The name Rebecca Harding Davis has not appeared in print for decades. But on April 23, the Pennsylvania Historic and Museum Commission approved the addition of 15 new state markers. Soon, both Davis’ name and legacy will be etched in gold on a blue historic marker.
Rebecca Harding Davis is the influential but little-known 19th-century author whose works gave a voice to the working poor and ushered in the Realist movement. Though she spent most of her life in Wheeling, W.Va., and Philadelphia, Davis was born in the Bradford House in Washington and received her formal education at the Washington Female Seminary.
“The time that she spent here made a lasting impression on her,” said Jennifer Harding, the Washington & Jefferson College English professor responsible for securing the marker.
That influence is reflected in Davis’ first and most famous work, “Life in the Iron Mills.” Published in 1861, the novella artfully exposes the treacherous working conditions and unfair labor laws in American mills.
Encouraged by the instant success of her novella, Davis continued to pen works that advocated social justice and women’s rights. While her works influenced future writers like Walt Whitman to realistically portray American life or to expose society’s ills, none of Davis’ 500 other writings ever achieved the popularity that “Life in the Iron Mills” did.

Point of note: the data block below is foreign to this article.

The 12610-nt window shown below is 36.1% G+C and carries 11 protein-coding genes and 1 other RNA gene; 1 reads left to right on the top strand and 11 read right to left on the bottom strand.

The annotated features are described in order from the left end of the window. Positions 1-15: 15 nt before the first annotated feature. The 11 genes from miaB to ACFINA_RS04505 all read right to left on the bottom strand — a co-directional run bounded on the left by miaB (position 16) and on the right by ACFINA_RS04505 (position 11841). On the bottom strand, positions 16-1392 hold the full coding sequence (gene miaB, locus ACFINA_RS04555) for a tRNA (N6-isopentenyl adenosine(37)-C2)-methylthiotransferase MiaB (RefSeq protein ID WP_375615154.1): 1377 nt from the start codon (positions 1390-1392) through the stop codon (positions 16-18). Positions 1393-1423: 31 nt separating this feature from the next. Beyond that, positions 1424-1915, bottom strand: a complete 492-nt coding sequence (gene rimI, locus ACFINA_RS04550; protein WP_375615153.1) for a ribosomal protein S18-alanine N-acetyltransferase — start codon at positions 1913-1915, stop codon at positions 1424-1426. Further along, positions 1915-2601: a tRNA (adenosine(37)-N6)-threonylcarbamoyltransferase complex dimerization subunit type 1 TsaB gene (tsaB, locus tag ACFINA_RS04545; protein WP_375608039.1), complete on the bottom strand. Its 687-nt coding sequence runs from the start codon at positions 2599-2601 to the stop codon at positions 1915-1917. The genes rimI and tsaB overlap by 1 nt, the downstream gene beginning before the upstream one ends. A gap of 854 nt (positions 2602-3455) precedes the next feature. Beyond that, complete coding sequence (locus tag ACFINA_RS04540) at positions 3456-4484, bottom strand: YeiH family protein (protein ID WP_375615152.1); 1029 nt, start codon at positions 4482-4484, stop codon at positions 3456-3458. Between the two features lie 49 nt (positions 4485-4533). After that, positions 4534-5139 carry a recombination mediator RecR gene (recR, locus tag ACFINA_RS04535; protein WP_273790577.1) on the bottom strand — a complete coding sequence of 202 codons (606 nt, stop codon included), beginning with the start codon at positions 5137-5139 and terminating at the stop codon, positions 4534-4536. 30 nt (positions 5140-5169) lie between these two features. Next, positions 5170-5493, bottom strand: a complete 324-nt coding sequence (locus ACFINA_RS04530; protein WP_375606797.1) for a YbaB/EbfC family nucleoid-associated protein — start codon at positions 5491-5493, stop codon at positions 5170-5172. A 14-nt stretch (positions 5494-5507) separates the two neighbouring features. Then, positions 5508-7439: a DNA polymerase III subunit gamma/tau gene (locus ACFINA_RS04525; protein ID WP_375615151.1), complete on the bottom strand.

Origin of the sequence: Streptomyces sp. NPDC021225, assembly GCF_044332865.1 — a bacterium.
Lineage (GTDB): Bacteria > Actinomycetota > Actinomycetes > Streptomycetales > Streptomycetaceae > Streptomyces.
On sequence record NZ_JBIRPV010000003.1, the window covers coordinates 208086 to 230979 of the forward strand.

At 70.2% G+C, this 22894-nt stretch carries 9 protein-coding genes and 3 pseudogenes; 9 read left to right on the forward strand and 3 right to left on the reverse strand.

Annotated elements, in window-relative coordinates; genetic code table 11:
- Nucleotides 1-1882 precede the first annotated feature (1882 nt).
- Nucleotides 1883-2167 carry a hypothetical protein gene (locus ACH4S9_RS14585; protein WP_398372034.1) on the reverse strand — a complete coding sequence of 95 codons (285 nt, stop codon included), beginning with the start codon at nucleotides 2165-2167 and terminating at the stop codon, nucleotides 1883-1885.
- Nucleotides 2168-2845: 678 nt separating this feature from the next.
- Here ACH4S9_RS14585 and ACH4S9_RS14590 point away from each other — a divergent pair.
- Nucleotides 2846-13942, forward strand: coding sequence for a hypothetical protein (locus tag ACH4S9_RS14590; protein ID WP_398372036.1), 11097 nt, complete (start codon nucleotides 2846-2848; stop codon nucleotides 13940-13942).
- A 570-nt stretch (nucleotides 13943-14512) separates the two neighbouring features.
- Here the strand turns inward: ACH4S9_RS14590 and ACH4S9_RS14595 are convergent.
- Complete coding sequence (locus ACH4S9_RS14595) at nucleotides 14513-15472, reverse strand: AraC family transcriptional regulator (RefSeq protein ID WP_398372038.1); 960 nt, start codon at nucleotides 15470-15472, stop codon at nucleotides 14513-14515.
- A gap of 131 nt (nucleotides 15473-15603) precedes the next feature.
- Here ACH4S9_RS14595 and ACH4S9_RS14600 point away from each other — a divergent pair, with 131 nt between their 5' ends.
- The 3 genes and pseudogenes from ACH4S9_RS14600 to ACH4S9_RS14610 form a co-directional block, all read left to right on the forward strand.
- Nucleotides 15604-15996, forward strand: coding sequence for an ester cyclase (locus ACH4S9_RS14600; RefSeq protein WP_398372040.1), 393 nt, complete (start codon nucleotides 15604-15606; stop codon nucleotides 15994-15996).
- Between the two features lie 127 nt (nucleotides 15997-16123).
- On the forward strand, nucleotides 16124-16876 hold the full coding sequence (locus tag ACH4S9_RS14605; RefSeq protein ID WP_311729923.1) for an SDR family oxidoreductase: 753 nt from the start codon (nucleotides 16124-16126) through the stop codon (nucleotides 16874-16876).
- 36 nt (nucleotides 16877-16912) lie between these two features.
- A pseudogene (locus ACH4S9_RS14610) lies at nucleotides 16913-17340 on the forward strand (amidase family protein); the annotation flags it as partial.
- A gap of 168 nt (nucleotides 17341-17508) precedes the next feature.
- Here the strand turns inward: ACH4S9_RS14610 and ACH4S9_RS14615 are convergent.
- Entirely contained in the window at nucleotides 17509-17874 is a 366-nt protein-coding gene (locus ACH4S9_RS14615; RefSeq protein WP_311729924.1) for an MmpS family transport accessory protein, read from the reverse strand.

“What I have always found interesting about the story is that the setting is a lot like Pittsburgh,” said Harding. “It is a really nice connection with our area.”
Thanks to Harding, Davis’ contributions to American literature and her ties to Washington – which she fondly recalls in her autobiography, “Bits and Pieces of Gossip” – are finally being noted. Next spring, the focus of W&J’s quarterly journal Topic will be “Rebecca Harding Davis and Her World,” and the historic marker installation and dedication ceremony will take place in April 2013.
The site of the marker has not been officially decided, but Harding hopes to install it near the intersection of East Maiden Street and Lincoln Avenue, the original site of the Washington Female Seminary.
“It’s just nice to honor the seminary,” said Harding. “It’s wonderful for Washington to be able to claim (Davis, who has) a historical presence in our community.”